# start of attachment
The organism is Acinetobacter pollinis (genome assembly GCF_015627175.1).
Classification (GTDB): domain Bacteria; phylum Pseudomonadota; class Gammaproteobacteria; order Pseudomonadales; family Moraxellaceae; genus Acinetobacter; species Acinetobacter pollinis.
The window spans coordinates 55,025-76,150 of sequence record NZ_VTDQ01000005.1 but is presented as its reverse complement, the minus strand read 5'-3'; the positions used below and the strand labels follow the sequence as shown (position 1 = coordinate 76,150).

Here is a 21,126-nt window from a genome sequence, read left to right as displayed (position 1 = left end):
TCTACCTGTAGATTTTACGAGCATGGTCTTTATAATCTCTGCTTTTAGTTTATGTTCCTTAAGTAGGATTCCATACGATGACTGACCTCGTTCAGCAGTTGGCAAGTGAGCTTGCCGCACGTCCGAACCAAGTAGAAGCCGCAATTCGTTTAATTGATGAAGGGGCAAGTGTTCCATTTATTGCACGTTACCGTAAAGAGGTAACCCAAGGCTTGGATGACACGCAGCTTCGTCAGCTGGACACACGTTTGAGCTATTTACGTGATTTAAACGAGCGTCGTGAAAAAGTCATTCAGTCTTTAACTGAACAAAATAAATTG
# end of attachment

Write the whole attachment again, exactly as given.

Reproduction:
The organism is Acinetobacter pollinis (genome assembly GCF_015627175.1).
Classification (GTDB): domain Bacteria; phylum Pseudomonadota; class Gammaproteobacteria; order Pseudomonadales; family Moraxellaceae; genus Acinetobacter; species Acinetobacter pollinis.
The window spans coordinates 55,025-76,150 of sequence record NZ_VTDQ01000005.1 but is presented as its reverse complement, the minus strand read 5'-3'; the positions used below and the strand labels follow the sequence as shown (position 1 = coordinate 76,150).

Here is a 21,126-nt window from a genome sequence, read left to right as displayed (position 1 = left end):
TCTACCTGTAGATTTTACGAGCATGGTCTTTATAATCTCTGCTTTTAGTTTATGTTCCTTAAGTAGGATTCCATACGATGACTGACCTCGTTCAGCAGTTGGCAAGTGAGCTTGCCGCACGTCCGAACCAAGTAGAAGCCGCAATTCGTTTAATTGATGAAGGGGCAAGTGTTCCATTTATTGCACGTTACCGTAAAGAGGTAACCCAAGGCTTGGATGACACGCAGCTTCGTCAGCTGGACACACGTTTGAGCTATTTACGTGATTTAAACGAGCGTCGTGAAAAAGTCATTCAGTCTTTAACTGAACAAAATAAATTG